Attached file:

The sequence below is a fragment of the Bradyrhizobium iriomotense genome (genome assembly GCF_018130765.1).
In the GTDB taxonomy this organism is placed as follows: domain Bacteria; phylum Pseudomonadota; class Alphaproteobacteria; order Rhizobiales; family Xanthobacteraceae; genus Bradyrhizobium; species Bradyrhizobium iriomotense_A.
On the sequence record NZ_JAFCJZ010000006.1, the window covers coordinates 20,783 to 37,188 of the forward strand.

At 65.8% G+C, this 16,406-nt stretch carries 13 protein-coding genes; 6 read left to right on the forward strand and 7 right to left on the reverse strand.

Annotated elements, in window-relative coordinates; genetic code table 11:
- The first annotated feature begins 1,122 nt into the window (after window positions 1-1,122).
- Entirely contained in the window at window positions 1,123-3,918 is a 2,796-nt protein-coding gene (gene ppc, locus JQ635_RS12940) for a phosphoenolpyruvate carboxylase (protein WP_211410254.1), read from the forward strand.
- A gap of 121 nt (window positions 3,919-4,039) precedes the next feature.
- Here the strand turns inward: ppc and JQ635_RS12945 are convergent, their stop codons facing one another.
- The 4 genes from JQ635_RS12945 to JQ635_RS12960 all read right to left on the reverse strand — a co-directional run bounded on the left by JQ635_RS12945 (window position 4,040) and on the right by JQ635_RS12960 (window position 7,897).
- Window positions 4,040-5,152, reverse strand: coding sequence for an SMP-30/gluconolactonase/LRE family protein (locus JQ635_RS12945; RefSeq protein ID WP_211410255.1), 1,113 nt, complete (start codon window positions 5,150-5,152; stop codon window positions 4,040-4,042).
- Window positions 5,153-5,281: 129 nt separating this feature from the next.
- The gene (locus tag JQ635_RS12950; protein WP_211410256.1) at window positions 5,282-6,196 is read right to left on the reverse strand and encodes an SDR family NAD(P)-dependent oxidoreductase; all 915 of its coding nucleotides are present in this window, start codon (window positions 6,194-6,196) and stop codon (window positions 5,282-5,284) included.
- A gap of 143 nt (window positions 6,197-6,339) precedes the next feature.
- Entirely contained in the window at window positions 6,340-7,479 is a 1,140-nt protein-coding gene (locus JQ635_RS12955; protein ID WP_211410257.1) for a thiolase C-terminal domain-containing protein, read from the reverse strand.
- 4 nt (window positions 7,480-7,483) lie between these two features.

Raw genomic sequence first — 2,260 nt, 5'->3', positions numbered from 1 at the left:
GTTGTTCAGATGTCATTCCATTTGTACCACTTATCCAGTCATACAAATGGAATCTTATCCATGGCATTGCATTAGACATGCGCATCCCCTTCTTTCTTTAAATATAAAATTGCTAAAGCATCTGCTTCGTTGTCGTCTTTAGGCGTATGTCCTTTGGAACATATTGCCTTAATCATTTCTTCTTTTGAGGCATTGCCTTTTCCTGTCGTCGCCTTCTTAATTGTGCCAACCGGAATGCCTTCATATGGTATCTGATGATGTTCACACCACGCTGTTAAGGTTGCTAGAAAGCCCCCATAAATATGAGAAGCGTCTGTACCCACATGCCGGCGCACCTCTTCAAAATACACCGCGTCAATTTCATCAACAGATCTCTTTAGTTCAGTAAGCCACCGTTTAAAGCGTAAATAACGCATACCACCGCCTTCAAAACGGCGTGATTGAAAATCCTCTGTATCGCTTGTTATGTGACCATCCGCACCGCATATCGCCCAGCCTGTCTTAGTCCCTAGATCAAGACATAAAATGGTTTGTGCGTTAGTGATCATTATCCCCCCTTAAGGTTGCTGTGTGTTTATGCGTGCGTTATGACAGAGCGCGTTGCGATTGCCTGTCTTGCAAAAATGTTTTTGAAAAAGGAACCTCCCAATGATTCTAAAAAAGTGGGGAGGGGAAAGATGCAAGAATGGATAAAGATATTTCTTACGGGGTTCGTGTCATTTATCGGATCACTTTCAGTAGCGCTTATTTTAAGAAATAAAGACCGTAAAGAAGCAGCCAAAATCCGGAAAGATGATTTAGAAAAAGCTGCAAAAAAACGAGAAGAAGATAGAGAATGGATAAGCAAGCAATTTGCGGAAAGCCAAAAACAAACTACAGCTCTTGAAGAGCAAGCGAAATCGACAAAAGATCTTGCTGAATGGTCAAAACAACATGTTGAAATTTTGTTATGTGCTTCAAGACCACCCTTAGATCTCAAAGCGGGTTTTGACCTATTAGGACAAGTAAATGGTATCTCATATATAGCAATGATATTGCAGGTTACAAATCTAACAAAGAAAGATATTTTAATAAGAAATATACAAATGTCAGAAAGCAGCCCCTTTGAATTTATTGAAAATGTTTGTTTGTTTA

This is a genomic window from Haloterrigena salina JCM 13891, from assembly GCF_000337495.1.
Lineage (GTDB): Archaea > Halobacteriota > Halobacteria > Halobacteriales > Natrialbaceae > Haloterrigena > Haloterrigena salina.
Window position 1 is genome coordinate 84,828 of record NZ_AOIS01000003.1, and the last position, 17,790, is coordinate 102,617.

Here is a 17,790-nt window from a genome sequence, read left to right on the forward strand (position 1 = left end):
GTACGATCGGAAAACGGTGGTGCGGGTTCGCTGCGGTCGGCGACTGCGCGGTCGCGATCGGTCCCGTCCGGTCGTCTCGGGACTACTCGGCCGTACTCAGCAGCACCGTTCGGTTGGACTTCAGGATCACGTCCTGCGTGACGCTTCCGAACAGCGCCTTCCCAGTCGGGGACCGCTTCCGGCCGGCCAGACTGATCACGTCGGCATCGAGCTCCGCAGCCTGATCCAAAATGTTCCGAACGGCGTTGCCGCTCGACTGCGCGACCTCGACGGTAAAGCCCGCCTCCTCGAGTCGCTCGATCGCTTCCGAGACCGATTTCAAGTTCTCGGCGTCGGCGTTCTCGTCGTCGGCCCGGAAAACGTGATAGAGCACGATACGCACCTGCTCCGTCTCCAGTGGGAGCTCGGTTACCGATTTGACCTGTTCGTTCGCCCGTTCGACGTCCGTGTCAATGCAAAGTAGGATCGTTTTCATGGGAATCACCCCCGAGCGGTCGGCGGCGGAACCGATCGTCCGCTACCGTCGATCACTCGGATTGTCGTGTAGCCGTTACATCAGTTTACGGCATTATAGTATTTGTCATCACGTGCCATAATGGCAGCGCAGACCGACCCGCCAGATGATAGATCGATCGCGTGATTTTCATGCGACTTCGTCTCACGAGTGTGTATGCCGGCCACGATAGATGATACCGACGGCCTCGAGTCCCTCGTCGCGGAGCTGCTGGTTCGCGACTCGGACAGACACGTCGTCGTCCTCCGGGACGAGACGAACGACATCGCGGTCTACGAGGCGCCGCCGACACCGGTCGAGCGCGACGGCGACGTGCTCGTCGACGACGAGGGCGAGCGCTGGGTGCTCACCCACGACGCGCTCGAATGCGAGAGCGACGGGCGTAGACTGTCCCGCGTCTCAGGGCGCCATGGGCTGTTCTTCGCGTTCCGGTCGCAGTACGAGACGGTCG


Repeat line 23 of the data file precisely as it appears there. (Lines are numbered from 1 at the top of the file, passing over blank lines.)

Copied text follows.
GTACGATCGGAAAACGGTGGTGCGGGTTCGCTGCGGTCGGCGACTGCGCGGTCGCGATCGGTCCCGTCCGGTCGTCTCGGGACTACTCGGCCGTACTCAGCAGCACCGTTCGGTTGGACTTCAGGATCACGTCCTGCGTGACGCTTCCGAACAGCGCCTTCCCAGTCGGGGACCGCTTCCGGCCGGCCAGACTGATCACGTCGGCATCGAGCTCCGCAGCCTGATCCAAAATGTTCCGAACGGCGTTGCCGCTCGACTGCGCGACCTCGACGGTAAAGCCCGCCTCCTCGAGTCGCTCGATCGCTTCCGAGACCGATTTCAAGTTCTCGGCGTCGGCGTTCTCGTCGTCGGCCCGGAAAACGTGATAGAGCACGATACGCACCTGCTCCGTCTCCAGTGGGAGCTCGGTTACCGATTTGACCTGTTCGTTCGCCCGTTCGACGTCCGTGTCAATGCAAAGTAGGATCGTTTTCATGGGAATCACCCCCGAGCGGTCGGCGGCGGAACCGATCGTCCGCTACCGTCGATCACTCGGATTGTCGTGTAGCCGTTACATCAGTTTACGGCATTATAGTATTTGTCATCACGTGCCATAATGGCAGCGCAGACCGACCCGCCAGATGATAGATCGATCGCGTGATTTTCATGCGACTTCGTCTCACGAGTGTGTATGCCGGCCACGATAGATGATACCGACGGCCTCGAGTCCCTCGTCGCGGAGCTGCTGGTTCGCGACTCGGACAGACACGTCGTCGTCCTCCGGGACGAGACGAACGACATCGCGGTCTACGAGGCGCCGCCGACACCGGTCGAGCGCGACGGCGACGTGCTCGTCGACGACGAGGGCGAGCGCTGGGTGCTCACCCACGACGCGCTCGAATGCGAGAGCGACGGGCGTAGACTGTCCCGCGTCTCAGGGCGCCATGGGCTGTTCTTCGCGTTCCGGTCGCAGTACGAGACGGTCG